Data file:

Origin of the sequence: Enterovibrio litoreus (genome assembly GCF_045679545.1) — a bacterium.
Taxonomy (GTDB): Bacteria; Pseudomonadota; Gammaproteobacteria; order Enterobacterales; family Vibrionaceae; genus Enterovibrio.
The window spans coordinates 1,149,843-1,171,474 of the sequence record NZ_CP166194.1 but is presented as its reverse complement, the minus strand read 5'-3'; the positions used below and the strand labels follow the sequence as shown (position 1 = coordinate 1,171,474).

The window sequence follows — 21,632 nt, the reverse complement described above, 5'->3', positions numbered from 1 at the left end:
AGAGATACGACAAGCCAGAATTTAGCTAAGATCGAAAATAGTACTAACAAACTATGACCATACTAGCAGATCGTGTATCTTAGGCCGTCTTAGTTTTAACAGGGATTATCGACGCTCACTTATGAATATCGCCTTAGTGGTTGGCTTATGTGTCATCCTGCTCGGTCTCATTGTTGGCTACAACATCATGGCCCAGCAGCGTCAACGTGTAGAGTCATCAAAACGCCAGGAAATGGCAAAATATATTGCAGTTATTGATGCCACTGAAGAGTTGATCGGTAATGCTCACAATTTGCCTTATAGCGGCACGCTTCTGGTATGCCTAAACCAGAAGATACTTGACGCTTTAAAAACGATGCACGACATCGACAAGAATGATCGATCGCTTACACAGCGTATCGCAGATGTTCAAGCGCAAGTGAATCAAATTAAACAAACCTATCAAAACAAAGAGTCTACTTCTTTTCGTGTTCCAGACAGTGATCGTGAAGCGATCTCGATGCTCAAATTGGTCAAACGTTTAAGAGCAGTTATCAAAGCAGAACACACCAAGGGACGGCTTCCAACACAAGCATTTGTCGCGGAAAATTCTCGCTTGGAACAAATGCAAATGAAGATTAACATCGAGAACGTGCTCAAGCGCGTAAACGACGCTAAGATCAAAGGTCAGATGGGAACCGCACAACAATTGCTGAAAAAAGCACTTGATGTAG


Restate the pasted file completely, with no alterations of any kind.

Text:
Origin of the sequence: Enterovibrio litoreus (genome assembly GCF_045679545.1) — a bacterium.
Taxonomy (GTDB): Bacteria; Pseudomonadota; Gammaproteobacteria; order Enterobacterales; family Vibrionaceae; genus Enterovibrio.
The window spans coordinates 1,149,843-1,171,474 of the sequence record NZ_CP166194.1 but is presented as its reverse complement, the minus strand read 5'-3'; the positions used below and the strand labels follow the sequence as shown (position 1 = coordinate 1,171,474).

The window sequence follows — 21,632 nt, the reverse complement described above, 5'->3', positions numbered from 1 at the left end:
AGAGATACGACAAGCCAGAATTTAGCTAAGATCGAAAATAGTACTAACAAACTATGACCATACTAGCAGATCGTGTATCTTAGGCCGTCTTAGTTTTAACAGGGATTATCGACGCTCACTTATGAATATCGCCTTAGTGGTTGGCTTATGTGTCATCCTGCTCGGTCTCATTGTTGGCTACAACATCATGGCCCAGCAGCGTCAACGTGTAGAGTCATCAAAACGCCAGGAAATGGCAAAATATATTGCAGTTATTGATGCCACTGAAGAGTTGATCGGTAATGCTCACAATTTGCCTTATAGCGGCACGCTTCTGGTATGCCTAAACCAGAAGATACTTGACGCTTTAAAAACGATGCACGACATCGACAAGAATGATCGATCGCTTACACAGCGTATCGCAGATGTTCAAGCGCAAGTGAATCAAATTAAACAAACCTATCAAAACAAAGAGTCTACTTCTTTTCGTGTTCCAGACAGTGATCGTGAAGCGATCTCGATGCTCAAATTGGTCAAACGTTTAAGAGCAGTTATCAAAGCAGAACACACCAAGGGACGGCTTCCAACACAAGCATTTGTCGCGGAAAATTCTCGCTTGGAACAAATGCAAATGAAGATTAACATCGAGAACGTGCTCAAGCGCGTAAACGACGCTAAGATCAAAGGTCAGATGGGAACCGCACAACAATTGCTGAAAAAAGCACTTGATGTAG